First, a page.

Telephone cards are sold at kiosks and newsstands everywhere.
Phone calls placed from hotel rooms may carry heavy surcharges.
Mobile phone networks in Greece are compatible
with the European-wide GSM 900/1800 standards, but not with the
systems available in the USA and Japan. Vodafone (formerly Panafon),
Telestet and Cosmote are the three mobile phone service providers
in Greece, with coverage in Rethymon.
Check with your home service provider to find out if
Roaming Service is available for you. Otherwise, it's possible for
very little money to easily buy Connection Packs from any of the
above companies in Greece. These are compatible with GSM 900/1800
devices and include a number and a small amount of air time, which
can be renewed.
A wide variety of foreign newspapers and magazines is available in
Rethymnon -most on the evening of the same day of publication. The
International Herald Tribune, printed in Athens, is available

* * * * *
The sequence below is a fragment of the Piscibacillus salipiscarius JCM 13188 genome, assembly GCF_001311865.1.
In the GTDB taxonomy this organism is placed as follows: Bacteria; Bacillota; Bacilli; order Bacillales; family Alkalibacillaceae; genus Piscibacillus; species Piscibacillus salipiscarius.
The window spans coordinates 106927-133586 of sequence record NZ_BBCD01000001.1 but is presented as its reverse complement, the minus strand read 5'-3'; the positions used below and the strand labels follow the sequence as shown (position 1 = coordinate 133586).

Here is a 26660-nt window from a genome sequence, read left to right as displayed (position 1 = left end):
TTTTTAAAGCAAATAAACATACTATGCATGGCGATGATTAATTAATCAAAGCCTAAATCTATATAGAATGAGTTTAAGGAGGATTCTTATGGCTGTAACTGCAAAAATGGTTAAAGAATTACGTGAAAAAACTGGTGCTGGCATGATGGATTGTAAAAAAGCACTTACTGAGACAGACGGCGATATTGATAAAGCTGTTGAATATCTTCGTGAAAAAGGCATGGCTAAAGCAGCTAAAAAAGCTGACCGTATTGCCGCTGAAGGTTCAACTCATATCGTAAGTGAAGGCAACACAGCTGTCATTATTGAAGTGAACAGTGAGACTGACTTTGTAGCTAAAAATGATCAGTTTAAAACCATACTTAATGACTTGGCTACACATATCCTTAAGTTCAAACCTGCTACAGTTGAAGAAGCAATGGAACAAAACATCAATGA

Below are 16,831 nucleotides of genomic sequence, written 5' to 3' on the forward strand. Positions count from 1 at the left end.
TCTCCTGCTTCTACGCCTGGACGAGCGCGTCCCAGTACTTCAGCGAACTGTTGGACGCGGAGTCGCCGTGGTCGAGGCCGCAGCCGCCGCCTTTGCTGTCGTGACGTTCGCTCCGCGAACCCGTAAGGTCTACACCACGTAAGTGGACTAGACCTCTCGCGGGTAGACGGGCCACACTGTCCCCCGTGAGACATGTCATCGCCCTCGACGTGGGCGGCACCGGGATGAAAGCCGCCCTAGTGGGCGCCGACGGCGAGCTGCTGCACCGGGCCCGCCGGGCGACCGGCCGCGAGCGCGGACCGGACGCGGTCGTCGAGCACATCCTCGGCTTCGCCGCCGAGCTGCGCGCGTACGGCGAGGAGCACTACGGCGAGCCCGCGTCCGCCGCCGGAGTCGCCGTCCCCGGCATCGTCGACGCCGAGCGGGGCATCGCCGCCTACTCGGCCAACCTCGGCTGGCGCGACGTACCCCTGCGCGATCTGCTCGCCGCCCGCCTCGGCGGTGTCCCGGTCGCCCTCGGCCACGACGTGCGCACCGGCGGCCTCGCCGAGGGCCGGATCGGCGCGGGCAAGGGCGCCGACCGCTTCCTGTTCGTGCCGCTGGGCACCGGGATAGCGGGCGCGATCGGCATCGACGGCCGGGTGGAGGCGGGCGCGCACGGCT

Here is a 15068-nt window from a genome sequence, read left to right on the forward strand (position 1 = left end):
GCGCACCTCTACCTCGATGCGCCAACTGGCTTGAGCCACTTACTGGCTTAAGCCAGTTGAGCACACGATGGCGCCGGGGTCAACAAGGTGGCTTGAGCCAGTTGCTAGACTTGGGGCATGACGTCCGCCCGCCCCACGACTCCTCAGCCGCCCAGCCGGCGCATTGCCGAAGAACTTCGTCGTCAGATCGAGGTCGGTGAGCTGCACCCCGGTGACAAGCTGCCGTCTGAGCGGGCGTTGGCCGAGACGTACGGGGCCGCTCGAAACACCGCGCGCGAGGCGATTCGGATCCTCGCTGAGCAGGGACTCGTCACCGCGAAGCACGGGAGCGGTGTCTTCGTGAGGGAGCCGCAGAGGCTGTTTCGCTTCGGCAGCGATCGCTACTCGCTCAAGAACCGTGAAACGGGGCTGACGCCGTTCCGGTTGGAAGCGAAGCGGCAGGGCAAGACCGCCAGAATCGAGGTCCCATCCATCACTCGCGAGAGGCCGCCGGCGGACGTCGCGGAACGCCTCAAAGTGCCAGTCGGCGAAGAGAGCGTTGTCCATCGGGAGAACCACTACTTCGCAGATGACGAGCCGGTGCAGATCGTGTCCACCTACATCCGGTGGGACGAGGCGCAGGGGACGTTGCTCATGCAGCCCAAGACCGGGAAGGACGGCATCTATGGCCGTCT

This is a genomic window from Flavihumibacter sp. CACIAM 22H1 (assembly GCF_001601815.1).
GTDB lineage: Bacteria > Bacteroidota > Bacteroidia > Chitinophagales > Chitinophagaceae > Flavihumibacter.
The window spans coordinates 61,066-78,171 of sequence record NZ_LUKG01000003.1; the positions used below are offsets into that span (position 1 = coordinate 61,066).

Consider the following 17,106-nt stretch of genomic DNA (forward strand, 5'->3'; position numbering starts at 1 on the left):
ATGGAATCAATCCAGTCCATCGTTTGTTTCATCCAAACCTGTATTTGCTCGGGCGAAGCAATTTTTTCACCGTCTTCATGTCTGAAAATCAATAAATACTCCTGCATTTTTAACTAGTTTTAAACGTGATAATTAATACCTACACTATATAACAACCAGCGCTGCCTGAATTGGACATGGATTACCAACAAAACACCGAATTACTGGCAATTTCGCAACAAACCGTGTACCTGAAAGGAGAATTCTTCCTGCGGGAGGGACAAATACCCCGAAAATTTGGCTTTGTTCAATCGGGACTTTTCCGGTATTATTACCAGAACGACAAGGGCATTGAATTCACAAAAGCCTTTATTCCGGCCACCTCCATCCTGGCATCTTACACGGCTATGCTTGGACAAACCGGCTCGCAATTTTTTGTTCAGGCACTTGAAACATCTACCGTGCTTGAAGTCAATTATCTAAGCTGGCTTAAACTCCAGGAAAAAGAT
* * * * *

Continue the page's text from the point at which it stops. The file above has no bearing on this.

every morning with an eight-page English-language supplement of
the Greek daily Kathimerini. The English-language Athens News is
published every Friday.
The town beach extends approximately west to east, beginning at
the Old Harbour and running the length of Rethymnon. Other popular
beaches can be found in the eastern suburbs.
Rethymnon has a host of tourist attractions for visitors. The
Old Quarter is a maze of alleys that extends south of the Venetian
Fortress (Fortezza), that occupies the headland at the eastern
edge of Rethymnon's waterfront. Near the entrance (on the east
walls) to the Fortezza is the Archaeological Museum. Inside the
Old Town, a favourite meeting point is the Rimondi Fountain,
originally built in 1588 and decorated with lion heads and
Corinthian capitals. Southwest of the Venetian Harbour is the
Loggia, a 16th-centurty meeting house for the Venetian nobility.
At the southern extremity of the Old Town stands the Great Gate
(or Porto Guora). The Ottoman legacies of the Old Town include the
Kara Musa Pasha (with its vaulted fountain) and the Nerantzes
mosques --the latter converted from a Franciscan church in 1657.
Rethymnon is an excellent base for excursions to the hinterland,
where archaeological sites and historic monasteries (including the
famous Arkadi) attract thousands of visitors each year. Attractive
mountain villages within easy reach of Rethymnon remain untouched
by mass tourism and provide a respite from the over-exploited